The prior art as exemplified by these patents and by the instruments now in use in surgery have certain similarities and certain deficiencies in design. All instruments of this type have an electrode for high frequency electro-coagulation. Likewise, most instruments of this type have a tube associated with the blade to either supply a liquid to the surgical site or to aspirate blood and fluid or air (smoke) away from the site. Roberts U.S. Pat. No. 3,906,955 and Walker U.S. Pat. No. 4,562,838 have superficial similarities to my invention and in certain applications work similarly. However these instruments are not as versatile and do not work well in all types of operating conditions. Roberts U.S. Pat. No. 3,906,955 discloses an electro-cauterizing instrument with a tube for withdrawing blood and smoke from the surgical site by vacuum but has a design which provides an inadequate air circulation through the tip for removal of smoke and fluids. Walker U.S. Pat. No. 4,562,838 discloses an electro-cauterizing instrument with a tube for supplying fluid to the surgical site for removing blood and smoke and having a light transmitting cable for illuminating the surgical site, but has an inefficient design of the air flow passages for removal of blood and smoke from the surgical site.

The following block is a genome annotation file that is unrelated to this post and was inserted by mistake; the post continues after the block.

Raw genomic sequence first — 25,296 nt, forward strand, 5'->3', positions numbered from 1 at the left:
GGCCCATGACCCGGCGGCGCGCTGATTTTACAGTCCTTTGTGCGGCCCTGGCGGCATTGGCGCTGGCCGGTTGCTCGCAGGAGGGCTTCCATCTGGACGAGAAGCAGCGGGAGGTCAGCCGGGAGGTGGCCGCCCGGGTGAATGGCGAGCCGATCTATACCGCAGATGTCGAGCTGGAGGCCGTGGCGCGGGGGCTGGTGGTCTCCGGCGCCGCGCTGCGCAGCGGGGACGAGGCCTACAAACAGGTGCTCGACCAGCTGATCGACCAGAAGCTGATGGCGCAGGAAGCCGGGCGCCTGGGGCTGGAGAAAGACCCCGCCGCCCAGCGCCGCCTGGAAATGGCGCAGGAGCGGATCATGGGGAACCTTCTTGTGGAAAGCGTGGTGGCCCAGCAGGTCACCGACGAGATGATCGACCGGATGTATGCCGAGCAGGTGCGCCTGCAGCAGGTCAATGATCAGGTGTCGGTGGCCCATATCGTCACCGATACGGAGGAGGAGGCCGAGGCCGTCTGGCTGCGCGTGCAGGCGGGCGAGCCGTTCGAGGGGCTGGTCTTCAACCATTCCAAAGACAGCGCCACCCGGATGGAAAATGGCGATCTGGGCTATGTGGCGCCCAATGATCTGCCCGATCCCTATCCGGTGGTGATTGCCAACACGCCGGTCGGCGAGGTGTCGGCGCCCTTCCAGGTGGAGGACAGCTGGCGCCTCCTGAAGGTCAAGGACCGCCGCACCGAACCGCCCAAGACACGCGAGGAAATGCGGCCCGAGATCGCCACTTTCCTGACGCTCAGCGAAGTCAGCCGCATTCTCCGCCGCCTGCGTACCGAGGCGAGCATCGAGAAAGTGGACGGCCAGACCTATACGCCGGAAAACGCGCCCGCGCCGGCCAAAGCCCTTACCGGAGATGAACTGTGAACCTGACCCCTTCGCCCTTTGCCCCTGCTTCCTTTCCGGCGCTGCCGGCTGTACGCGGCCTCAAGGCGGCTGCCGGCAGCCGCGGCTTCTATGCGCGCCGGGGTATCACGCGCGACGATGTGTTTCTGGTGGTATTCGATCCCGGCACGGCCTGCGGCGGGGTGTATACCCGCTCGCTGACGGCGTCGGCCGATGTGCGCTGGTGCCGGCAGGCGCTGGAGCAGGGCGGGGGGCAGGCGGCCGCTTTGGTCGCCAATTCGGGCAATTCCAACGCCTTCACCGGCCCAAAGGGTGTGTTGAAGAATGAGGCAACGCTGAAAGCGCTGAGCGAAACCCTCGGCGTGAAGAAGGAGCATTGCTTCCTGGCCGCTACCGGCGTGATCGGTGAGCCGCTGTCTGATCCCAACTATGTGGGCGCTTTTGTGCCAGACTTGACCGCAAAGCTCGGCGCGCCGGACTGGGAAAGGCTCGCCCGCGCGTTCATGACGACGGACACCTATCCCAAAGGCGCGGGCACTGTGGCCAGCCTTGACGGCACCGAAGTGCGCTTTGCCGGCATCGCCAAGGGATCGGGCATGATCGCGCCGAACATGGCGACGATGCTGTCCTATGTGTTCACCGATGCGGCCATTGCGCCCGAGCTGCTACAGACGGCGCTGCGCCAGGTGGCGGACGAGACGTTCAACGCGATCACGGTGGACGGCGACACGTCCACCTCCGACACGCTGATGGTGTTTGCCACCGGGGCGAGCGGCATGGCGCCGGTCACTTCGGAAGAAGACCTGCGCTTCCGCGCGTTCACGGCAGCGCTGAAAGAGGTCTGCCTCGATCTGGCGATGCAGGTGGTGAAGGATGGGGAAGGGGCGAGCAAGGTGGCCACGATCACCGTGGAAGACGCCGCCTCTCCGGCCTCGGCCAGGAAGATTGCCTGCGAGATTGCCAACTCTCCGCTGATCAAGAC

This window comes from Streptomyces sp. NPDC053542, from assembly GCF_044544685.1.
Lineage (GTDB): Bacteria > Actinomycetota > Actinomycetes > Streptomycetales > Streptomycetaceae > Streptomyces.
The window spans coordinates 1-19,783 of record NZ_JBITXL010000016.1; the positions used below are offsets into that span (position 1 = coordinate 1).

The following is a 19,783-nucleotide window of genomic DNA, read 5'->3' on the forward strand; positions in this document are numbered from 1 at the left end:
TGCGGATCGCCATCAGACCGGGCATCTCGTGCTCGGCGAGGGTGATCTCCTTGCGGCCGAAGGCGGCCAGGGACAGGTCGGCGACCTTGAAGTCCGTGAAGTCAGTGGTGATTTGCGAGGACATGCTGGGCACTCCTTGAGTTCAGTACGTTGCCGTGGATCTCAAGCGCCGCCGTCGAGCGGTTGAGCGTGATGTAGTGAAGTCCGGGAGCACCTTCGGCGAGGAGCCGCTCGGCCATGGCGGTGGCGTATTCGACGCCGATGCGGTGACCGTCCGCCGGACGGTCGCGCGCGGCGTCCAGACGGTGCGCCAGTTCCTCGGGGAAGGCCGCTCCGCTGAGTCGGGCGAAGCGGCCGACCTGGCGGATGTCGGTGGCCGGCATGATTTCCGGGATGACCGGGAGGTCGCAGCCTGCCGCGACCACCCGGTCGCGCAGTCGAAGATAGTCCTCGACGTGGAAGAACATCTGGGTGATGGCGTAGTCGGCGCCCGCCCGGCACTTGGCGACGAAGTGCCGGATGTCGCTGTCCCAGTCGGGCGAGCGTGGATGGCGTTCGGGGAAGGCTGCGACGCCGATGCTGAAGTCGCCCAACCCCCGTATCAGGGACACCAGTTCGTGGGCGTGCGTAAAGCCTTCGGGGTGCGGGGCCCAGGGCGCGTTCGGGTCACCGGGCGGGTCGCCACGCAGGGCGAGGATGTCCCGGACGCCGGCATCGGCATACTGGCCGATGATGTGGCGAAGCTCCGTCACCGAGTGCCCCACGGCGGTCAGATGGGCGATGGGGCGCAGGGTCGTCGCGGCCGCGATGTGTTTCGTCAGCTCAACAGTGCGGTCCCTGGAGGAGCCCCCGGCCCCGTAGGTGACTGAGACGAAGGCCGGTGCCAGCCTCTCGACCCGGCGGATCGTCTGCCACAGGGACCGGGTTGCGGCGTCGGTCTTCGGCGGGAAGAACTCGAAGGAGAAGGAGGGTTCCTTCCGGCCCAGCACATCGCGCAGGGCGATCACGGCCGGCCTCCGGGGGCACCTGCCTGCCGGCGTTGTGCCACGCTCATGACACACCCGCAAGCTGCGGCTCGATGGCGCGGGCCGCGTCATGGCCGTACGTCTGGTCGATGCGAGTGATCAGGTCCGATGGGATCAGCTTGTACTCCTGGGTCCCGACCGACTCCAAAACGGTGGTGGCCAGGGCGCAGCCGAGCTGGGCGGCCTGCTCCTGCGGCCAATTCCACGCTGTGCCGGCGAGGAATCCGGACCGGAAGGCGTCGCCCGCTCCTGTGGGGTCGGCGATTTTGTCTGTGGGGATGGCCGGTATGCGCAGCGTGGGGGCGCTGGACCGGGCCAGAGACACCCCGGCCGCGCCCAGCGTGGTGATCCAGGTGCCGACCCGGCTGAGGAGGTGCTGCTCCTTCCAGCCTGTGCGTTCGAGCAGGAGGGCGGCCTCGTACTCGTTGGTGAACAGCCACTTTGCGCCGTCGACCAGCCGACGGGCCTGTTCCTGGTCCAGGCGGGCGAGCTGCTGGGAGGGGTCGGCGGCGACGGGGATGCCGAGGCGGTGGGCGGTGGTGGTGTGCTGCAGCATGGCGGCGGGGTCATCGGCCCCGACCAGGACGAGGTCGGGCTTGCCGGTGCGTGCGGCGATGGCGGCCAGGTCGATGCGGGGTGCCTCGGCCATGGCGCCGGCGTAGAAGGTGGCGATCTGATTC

One of the objects of this invention is to provide a new and improved electro-surgical and electro-cauterizing instrument having an evacuation system of more efficient design for removal of blood and smoke from the surgical site.
Another object of the invention is to provide a new and improved electro-surgical and electro-cauterizing instrument having an evacuation system permitting selective application of vacuum during surgery.
Another object of the invention is to provide a new and improved electro-surgical and electro-cauterizing instrument having an arrangement for enclosing the surgical site to force circulation of air through that region by application of vacuum.
Still another object of the invention is to provide a new and improved electro-surgical and electro-cauterizing instrument having a hood or sleeve which is extensible to cause circulation of air through the surgical site and out through discharge openings by application of vacuum to the opposite end of the instrument.
Other objects of the invention will become apparent from time to time throughout the specification and claims as hereinafter related.